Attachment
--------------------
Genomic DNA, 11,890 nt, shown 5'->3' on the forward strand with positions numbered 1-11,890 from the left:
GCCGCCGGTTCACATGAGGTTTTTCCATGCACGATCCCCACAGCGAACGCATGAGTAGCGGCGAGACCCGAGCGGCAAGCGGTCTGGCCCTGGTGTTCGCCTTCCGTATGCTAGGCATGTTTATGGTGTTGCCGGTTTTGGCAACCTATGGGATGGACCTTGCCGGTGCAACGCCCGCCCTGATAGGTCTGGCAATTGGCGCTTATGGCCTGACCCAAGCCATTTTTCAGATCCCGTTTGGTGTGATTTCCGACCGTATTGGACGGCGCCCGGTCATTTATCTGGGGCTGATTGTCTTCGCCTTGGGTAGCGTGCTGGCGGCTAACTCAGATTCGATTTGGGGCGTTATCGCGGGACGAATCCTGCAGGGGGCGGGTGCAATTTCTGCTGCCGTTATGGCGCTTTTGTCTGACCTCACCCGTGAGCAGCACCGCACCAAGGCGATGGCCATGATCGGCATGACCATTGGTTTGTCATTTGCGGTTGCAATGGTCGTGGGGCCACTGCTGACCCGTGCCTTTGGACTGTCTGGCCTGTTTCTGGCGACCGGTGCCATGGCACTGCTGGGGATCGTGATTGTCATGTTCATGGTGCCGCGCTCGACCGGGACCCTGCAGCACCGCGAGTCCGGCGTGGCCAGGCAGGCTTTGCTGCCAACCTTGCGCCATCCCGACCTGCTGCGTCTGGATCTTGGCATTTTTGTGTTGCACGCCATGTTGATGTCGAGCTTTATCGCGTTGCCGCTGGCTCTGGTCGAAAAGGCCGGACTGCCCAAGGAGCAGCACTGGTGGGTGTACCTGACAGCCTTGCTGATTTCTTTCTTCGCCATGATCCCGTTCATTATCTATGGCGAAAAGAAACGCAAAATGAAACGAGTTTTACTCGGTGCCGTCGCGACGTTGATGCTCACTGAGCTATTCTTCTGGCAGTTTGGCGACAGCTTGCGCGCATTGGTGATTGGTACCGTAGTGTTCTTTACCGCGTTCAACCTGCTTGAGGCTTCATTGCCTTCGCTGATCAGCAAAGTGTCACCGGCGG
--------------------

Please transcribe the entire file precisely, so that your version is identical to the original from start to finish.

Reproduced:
Genomic DNA, 11,890 nt, shown 5'->3' on the forward strand with positions numbered 1-11,890 from the left:
GCCGCCGGTTCACATGAGGTTTTTCCATGCACGATCCCCACAGCGAACGCATGAGTAGCGGCGAGACCCGAGCGGCAAGCGGTCTGGCCCTGGTGTTCGCCTTCCGTATGCTAGGCATGTTTATGGTGTTGCCGGTTTTGGCAACCTATGGGATGGACCTTGCCGGTGCAACGCCCGCCCTGATAGGTCTGGCAATTGGCGCTTATGGCCTGACCCAAGCCATTTTTCAGATCCCGTTTGGTGTGATTTCCGACCGTATTGGACGGCGCCCGGTCATTTATCTGGGGCTGATTGTCTTCGCCTTGGGTAGCGTGCTGGCGGCTAACTCAGATTCGATTTGGGGCGTTATCGCGGGACGAATCCTGCAGGGGGCGGGTGCAATTTCTGCTGCCGTTATGGCGCTTTTGTCTGACCTCACCCGTGAGCAGCACCGCACCAAGGCGATGGCCATGATCGGCATGACCATTGGTTTGTCATTTGCGGTTGCAATGGTCGTGGGGCCACTGCTGACCCGTGCCTTTGGACTGTCTGGCCTGTTTCTGGCGACCGGTGCCATGGCACTGCTGGGGATCGTGATTGTCATGTTCATGGTGCCGCGCTCGACCGGGACCCTGCAGCACCGCGAGTCCGGCGTGGCCAGGCAGGCTTTGCTGCCAACCTTGCGCCATCCCGACCTGCTGCGTCTGGATCTTGGCATTTTTGTGTTGCACGCCATGTTGATGTCGAGCTTTATCGCGTTGCCGCTGGCTCTGGTCGAAAAGGCCGGACTGCCCAAGGAGCAGCACTGGTGGGTGTACCTGACAGCCTTGCTGATTTCTTTCTTCGCCATGATCCCGTTCATTATCTATGGCGAAAAGAAACGCAAAATGAAACGAGTTTTACTCGGTGCCGTCGCGACGTTGATGCTCACTGAGCTATTCTTCTGGCAGTTTGGCGACAGCTTGCGCGCATTGGTGATTGGTACCGTAGTGTTCTTTACCGCGTTCAACCTGCTTGAGGCTTCATTGCCTTCGCTGATCAGCAAAGTGTCACCGGCGG